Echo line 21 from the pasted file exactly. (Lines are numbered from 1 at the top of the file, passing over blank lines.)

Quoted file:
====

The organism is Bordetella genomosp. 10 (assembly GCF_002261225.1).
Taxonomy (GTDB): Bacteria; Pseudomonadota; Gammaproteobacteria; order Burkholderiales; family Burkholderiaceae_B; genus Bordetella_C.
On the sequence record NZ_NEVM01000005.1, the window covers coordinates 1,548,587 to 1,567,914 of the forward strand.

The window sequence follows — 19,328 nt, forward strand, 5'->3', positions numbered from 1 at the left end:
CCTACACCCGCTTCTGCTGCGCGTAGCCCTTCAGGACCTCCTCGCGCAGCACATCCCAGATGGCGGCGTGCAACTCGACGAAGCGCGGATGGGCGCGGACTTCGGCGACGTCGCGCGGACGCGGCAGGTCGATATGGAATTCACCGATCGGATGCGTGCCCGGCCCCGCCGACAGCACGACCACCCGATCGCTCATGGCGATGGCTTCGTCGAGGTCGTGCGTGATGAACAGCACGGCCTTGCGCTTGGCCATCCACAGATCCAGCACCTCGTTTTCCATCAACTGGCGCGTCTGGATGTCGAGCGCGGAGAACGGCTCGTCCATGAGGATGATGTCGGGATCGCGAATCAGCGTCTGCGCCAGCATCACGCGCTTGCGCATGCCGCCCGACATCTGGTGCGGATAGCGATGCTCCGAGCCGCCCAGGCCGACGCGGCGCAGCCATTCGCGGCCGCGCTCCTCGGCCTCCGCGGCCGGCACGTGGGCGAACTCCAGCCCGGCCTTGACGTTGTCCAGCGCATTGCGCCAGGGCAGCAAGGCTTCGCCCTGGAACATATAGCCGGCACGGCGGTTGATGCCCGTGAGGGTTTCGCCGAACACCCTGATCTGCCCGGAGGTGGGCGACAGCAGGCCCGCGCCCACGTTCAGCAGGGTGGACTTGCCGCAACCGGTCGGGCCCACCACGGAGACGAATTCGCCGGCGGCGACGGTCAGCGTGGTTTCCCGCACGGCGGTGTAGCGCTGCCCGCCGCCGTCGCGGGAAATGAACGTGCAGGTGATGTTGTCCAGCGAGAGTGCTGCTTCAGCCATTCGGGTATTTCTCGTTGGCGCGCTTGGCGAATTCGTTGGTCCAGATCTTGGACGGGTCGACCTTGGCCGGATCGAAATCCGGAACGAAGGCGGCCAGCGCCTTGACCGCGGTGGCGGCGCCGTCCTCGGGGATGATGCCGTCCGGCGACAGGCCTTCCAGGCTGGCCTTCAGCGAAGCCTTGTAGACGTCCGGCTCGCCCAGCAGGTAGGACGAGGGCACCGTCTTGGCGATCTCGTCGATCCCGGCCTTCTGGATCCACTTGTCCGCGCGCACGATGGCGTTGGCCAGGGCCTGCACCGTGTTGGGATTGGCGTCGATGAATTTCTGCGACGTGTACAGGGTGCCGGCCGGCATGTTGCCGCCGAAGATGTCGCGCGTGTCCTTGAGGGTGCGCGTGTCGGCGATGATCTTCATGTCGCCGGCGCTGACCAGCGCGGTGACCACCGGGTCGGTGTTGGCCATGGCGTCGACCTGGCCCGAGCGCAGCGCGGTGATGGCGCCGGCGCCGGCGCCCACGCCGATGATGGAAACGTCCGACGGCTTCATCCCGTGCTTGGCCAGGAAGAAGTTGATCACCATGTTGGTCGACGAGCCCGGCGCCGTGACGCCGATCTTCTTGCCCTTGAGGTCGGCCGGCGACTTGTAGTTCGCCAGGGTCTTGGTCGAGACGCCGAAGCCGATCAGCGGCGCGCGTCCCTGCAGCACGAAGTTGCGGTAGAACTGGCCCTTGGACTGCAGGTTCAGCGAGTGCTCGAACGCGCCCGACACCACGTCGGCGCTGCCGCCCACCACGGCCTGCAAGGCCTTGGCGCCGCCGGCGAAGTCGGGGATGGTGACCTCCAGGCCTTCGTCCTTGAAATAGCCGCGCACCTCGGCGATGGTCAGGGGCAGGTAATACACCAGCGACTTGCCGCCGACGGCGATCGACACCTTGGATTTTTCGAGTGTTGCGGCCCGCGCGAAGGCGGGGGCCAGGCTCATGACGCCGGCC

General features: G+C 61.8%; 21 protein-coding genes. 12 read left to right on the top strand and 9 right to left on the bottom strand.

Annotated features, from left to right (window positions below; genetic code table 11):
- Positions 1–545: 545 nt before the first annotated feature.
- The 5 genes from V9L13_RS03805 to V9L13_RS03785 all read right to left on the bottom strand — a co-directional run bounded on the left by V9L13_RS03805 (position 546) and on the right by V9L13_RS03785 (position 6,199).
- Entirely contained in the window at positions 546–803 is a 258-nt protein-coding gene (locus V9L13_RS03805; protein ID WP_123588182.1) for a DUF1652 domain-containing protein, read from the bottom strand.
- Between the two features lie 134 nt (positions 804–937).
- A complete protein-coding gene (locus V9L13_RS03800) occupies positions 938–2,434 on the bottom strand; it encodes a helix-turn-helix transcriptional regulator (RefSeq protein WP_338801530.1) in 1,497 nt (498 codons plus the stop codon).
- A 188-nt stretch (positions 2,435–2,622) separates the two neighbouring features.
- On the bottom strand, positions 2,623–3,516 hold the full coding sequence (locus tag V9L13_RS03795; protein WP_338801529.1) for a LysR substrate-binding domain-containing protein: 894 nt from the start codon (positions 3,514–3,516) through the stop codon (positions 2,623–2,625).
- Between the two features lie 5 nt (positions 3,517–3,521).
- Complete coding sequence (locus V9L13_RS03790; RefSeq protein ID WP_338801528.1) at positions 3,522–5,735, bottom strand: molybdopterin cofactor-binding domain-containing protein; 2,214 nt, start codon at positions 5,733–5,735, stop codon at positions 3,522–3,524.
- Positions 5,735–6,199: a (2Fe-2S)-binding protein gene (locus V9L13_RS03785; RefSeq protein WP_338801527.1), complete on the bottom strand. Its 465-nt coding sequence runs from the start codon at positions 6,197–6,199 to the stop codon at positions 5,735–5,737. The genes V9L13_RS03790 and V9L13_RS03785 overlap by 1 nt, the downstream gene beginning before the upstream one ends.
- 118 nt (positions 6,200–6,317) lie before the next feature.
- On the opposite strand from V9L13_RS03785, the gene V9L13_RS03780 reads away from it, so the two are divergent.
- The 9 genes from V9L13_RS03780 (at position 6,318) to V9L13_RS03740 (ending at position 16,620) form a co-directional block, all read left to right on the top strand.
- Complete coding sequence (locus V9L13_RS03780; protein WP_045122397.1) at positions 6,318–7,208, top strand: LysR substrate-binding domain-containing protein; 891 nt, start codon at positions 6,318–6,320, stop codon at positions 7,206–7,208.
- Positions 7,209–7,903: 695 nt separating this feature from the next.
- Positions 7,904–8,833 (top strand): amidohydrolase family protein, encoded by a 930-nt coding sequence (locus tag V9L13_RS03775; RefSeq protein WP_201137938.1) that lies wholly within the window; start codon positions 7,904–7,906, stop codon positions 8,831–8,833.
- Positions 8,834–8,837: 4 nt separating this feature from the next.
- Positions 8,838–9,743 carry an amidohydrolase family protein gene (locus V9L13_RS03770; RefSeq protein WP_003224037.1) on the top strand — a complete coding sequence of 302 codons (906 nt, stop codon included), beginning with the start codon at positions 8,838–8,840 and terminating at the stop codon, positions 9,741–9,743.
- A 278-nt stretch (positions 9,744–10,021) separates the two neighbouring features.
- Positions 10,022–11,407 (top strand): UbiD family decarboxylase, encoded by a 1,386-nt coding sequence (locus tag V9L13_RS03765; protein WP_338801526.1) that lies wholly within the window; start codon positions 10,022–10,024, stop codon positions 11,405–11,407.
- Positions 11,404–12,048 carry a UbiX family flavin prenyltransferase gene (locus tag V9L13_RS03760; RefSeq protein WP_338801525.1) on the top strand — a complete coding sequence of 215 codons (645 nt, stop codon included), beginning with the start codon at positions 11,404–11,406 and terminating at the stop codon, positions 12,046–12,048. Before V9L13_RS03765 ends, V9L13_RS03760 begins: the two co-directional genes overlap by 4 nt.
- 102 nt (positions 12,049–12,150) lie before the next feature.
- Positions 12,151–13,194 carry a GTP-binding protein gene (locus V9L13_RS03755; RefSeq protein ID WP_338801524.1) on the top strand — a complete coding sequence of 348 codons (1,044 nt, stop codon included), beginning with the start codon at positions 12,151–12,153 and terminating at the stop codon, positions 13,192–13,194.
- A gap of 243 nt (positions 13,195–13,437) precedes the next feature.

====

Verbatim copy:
- Complete coding sequence (locus V9L13_RS03780; protein WP_045122397.1) at positions 6,318–7,208, top strand: LysR substrate-binding domain-containing protein; 891 nt, start codon at positions 6,318–6,320, stop codon at positions 7,206–7,208.